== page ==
A federal vehicle safety standard that went into effect more than four decades ago and is still the baseline for manufacturers in the car industry is at the center of controversy in scores of alleged cases in which back-seat passengers - most often children - have been seriously injured.
The operative regulation is Federal Motor Vehicle Safety Standard 207, which engineer Lou D'Aurelio and other automotive experts say is sorely outdated. While testifying in a recent product liability case, D'Aurelio said that the standard, which sets forth requirements for seat back strength, is not nearly exacting enough, and has resulted in many accidents where a driver's or passenger's front seat doesn't hold up in a collision. Instead, it slams backward, with its occupant hitting the rear-seat passenger at high impact.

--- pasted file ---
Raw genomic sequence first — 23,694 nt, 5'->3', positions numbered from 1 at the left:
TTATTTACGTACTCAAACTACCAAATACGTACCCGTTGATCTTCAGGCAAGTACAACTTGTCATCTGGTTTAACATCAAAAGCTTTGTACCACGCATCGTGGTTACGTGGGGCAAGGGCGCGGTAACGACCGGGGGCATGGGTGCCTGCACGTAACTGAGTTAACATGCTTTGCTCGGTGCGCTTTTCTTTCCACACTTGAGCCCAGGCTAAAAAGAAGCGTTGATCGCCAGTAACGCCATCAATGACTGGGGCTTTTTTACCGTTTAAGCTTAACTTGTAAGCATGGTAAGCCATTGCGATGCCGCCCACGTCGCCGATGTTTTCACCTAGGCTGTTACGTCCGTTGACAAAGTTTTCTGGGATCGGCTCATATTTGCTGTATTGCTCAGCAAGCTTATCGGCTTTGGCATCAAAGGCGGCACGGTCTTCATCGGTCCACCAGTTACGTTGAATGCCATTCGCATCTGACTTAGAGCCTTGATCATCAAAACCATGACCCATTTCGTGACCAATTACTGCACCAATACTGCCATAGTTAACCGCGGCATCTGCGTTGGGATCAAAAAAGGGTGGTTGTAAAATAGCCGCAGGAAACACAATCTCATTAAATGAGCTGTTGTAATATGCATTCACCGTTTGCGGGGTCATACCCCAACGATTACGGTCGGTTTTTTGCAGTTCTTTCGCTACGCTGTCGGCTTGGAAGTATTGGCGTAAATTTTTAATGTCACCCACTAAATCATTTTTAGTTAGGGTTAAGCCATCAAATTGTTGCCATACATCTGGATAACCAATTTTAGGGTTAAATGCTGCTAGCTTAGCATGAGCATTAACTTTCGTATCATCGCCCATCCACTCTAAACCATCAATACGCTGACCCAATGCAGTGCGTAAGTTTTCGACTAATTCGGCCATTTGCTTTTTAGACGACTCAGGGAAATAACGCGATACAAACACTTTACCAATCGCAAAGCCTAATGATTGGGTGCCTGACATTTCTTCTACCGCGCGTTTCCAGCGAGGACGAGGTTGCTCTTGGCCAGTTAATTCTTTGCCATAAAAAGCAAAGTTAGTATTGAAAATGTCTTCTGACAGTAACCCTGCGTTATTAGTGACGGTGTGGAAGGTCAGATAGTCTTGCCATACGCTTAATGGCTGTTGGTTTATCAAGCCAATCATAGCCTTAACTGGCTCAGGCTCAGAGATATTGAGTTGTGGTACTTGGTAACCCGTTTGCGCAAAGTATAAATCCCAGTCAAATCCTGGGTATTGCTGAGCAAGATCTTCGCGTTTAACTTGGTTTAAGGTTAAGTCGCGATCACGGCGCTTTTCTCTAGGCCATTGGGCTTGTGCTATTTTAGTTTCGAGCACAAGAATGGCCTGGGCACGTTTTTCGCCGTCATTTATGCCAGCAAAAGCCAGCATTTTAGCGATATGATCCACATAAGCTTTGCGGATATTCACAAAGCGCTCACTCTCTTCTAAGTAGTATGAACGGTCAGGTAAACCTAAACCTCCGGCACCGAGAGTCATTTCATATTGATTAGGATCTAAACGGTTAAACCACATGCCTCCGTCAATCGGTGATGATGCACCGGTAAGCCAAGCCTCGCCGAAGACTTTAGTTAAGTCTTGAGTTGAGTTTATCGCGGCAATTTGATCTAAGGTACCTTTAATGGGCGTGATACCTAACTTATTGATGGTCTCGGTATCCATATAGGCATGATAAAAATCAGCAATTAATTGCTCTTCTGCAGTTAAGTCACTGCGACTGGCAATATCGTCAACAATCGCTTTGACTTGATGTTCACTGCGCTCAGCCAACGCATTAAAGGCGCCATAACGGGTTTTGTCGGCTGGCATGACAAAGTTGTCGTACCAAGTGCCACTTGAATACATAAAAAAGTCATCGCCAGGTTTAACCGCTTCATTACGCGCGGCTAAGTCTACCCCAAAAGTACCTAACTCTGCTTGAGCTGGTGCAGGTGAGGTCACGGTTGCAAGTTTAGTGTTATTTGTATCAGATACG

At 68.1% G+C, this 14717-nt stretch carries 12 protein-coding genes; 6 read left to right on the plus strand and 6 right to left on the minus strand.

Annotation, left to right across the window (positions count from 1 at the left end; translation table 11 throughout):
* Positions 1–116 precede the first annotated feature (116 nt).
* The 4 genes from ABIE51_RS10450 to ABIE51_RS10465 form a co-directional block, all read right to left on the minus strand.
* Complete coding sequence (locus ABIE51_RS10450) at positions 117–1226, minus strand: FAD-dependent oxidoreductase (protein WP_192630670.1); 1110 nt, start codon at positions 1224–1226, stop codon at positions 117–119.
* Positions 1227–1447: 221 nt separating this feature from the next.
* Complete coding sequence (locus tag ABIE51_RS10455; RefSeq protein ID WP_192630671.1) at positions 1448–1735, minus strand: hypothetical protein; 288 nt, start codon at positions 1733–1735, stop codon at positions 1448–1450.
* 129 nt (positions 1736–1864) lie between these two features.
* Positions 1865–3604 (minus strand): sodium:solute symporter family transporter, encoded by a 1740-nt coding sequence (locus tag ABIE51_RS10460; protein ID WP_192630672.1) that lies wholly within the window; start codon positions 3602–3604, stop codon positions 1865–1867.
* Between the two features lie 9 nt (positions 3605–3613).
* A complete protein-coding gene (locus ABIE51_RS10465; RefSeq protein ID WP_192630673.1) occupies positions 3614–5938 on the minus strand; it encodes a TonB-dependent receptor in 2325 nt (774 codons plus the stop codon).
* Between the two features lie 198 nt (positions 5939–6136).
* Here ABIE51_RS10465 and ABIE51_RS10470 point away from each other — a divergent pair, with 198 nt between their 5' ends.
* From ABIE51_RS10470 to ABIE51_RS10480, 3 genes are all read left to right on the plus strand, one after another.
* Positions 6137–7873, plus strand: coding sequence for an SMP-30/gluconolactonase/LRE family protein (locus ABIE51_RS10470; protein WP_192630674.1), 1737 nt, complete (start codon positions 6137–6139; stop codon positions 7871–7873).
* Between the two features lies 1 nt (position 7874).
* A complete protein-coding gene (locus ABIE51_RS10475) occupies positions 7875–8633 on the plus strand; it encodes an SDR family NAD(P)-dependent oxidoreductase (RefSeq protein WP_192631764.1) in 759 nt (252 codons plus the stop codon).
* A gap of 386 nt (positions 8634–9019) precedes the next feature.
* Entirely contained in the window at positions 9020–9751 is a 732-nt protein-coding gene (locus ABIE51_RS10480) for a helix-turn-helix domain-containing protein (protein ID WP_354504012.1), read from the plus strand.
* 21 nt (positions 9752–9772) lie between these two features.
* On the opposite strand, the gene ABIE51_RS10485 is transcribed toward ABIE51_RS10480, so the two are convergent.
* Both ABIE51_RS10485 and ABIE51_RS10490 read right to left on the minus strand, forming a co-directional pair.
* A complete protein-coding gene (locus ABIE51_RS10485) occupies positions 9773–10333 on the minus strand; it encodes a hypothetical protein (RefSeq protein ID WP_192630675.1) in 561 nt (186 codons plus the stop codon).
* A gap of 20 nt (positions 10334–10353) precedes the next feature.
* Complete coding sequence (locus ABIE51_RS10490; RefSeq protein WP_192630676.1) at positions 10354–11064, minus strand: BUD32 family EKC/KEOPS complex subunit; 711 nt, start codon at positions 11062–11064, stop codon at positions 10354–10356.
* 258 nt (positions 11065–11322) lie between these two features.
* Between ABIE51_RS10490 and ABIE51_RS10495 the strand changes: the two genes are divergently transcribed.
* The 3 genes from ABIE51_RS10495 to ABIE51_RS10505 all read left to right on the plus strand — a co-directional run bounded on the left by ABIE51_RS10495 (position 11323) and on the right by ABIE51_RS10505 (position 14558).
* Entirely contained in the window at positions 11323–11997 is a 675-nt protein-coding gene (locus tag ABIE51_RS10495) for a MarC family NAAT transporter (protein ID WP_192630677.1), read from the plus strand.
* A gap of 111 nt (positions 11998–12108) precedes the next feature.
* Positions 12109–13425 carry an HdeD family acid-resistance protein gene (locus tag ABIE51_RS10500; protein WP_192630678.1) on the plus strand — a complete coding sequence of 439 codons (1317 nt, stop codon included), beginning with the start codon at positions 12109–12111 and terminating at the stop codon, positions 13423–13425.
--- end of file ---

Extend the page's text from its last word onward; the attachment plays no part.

When that is a child, the resulting injuries can be devastating. In the case where D'Aurelio was speaking as an expert witness, a Virginia jury awarded $8 million to a 5-year-old girl who suffered serious brain juries after being struck in such a manner when her family's car was rear ended by another vehicle.
A spokesperson for the National Highway Traffic Safety Administration says that the agency is considering updating the standard.
The defendant in the Virginia case, a seat supplier for Chrysler, is appealing the verdict, saying that, "It is undisputed that the seat in question was in compliance with the car manufacturer's safety requirements, which are more stringent than the Federal Motor Vehicle Safety Standards."
Related Resource: www.nbcchicago.com "Collapsing Car Seats Blamed for Injuring Passengers" November 10, 2010